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Is driving faster worth 28% more deaths on our roads?

February 25, 2016 by Steven M. Gursten

MDOT-sponsored study shows 28% increase in traffic crash fatalities if – as House Bills 4423 and 4425 propose – speed limit goes from 55 mph to 65 mph on Michigan non-freeways

65 mph speed limit, image

Today, in the last of my three-part blog post series about the deadly consequences of increasing Michigan speed limits, I’m going talk about what research has shown will happen if the speed limit is increased from 55 mph to 65 mph on non-freeways in Michigan.

Proponents of increasing speed limits, like Rep. Bradford Jacobsen (R-Oxford, MI), lead sponsor of the pending speed-limit-increase legislation, House Bill 4423, and Sen. Rick Jones (R-Grand Ledge, MI), of 35 mph speed trap fame when we debated the issue on Fox News, aren’t talking about it.

But raising speed limits will result in more people being seriously injured and killed in deadly motor vehicle accidents. A Michigan Department of Transportation (MDOT)-sponsored study has shown:

  • Increasing the speed limits on non-freeways from 55 mph to 65 mph  (as Rep. Jacobsen’s House Bill 4423 and Rep. Rick Outman (R-Six Lakes)’s House Bill 4425 propose to do) would “result in fatal … crash rates increasing by 28.1 percent …”(“Evaluating Outcomes of Raising Speed Limits on High Speed Non-Freeways,” MDOT Research Administration Project Number: RC-1609B, April 2, 2015, Pages 86-87)

A “non-freeway” (i.e., a regular “highway”) is different from a “freeway” in Michigan because a non-freeway is generally undivided, whereas a “freeway” is “divided.” (See MCL 257.18a) Additionally, freeways, generally, have a higher maximum speed limit than non-freeways. (Compare MCL 257.628(1) to 257.628(8))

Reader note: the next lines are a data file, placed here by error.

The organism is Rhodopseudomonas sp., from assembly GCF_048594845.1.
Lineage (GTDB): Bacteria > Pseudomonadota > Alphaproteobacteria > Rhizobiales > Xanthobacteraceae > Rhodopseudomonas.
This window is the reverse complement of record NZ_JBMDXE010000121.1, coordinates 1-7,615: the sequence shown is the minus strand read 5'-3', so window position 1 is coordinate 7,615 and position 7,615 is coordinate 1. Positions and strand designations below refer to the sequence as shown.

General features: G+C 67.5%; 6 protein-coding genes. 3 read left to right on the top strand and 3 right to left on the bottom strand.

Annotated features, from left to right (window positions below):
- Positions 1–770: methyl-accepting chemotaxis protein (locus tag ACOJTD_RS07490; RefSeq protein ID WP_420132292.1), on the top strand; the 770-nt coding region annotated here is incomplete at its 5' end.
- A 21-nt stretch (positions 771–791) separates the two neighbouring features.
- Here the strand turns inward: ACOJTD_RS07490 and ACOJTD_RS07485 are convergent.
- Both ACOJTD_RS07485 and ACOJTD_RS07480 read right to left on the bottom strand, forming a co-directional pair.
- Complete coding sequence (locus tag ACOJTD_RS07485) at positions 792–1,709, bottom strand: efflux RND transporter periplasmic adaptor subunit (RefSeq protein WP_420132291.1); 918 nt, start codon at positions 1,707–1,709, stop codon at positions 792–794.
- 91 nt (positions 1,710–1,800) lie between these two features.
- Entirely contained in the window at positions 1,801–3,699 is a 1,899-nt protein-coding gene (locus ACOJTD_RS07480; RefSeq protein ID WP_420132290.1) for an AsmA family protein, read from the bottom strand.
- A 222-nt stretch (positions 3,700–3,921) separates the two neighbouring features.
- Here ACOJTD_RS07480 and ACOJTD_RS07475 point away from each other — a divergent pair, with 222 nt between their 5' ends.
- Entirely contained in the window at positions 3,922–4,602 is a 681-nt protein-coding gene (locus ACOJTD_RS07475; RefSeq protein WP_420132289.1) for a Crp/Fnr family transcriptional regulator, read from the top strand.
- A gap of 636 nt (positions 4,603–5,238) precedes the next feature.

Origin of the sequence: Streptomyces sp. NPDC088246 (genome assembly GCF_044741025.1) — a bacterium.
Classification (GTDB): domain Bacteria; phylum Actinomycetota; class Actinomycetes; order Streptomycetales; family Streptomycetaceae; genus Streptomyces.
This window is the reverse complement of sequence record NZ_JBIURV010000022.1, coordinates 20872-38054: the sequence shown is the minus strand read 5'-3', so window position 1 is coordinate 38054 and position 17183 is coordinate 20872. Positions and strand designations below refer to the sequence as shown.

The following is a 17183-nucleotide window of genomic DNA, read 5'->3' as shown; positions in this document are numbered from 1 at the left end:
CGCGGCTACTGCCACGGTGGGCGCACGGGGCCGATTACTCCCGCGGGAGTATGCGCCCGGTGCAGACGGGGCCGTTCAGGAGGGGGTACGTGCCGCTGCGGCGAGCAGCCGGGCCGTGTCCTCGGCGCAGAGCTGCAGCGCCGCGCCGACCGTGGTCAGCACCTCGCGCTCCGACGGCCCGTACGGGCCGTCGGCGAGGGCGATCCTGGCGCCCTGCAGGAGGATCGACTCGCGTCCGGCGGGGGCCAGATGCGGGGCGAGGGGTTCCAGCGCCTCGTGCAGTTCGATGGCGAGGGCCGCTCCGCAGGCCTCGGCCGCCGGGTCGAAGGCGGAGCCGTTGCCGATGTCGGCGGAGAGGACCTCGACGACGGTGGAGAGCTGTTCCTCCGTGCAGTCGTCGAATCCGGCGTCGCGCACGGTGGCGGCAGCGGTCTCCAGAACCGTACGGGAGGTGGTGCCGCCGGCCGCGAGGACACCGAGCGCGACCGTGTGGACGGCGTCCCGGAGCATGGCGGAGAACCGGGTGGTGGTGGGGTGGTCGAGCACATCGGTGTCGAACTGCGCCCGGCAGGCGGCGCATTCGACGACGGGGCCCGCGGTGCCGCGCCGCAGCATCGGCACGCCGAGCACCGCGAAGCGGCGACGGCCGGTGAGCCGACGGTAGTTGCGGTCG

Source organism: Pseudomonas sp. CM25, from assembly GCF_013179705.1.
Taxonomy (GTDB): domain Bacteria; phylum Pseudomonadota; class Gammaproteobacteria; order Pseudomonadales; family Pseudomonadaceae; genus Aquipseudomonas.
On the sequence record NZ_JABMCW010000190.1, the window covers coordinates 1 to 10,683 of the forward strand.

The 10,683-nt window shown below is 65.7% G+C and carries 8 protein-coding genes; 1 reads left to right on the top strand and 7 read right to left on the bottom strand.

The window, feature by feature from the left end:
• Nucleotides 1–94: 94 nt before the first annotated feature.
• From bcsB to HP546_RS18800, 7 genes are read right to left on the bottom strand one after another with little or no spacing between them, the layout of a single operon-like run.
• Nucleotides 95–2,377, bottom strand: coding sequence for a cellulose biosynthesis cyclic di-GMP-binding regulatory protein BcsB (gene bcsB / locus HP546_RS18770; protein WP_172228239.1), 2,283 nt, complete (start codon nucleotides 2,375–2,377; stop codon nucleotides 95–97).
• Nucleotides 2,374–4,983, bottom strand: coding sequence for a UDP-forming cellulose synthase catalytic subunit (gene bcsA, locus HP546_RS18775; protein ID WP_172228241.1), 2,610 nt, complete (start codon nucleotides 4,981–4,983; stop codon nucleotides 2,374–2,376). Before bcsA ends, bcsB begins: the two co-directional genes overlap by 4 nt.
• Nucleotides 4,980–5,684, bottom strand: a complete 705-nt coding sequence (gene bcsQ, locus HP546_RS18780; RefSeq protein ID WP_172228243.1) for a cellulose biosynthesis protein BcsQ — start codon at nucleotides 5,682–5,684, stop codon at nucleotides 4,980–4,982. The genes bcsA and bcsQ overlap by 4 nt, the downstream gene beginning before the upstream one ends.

28% increase in car accident traffic fatalities

Specifically, the 2015 MDOT-sponsored study, “Evaluating Outcomes of Raising Speed Limits on High-Speed Non-Freeways,” found that increasing the speed limit on non-freeways from 55 mph to 65 mph would result in the following:

28.1% increase in “fatal” car accident crashes.

Although the 2015 study was prompted by legislation introduced in 2014, the 2015 MDOT-sponsored study’s conclusions are relevant to the currently-pending speed-limit-increase proposals in Rep. Jacobsen’s House Bill 4423 and Rep. Outman’s HB 4425.

That’s because the 2014 proposals in Senate Bills 896 and 898 (both of which were introduced on March 27, 2014) and House Bills 5962 and 5964 (both of which introduced on November 13, 2014) are identical to the proposals contained in HB 4423/4425 – right down to the use of the same wording (verbatim) and the language appearing on the same page and line numbers.

This makes sense, though: The sponsors on HB 5964 and on SB 898 were Rep. Jacobsen and Sen. Jones, respectively.

Progress of ‘speed limit’ bill for non-freeways

On April 14, 2015, Rep. Jacobsen introduced House Bill 4423 – and Rep. Outman introduced House Bill 4425 – which proposed to increase the speed limit from 55 mph to 65 mph on non-freeways.

Below is a chart showing how HB 4423 and HB 4425 and the Committee-approved versions of the bills stack up to Michigan’s existing law for speed limits on non-freeways:

Michigan speed limit laws, image

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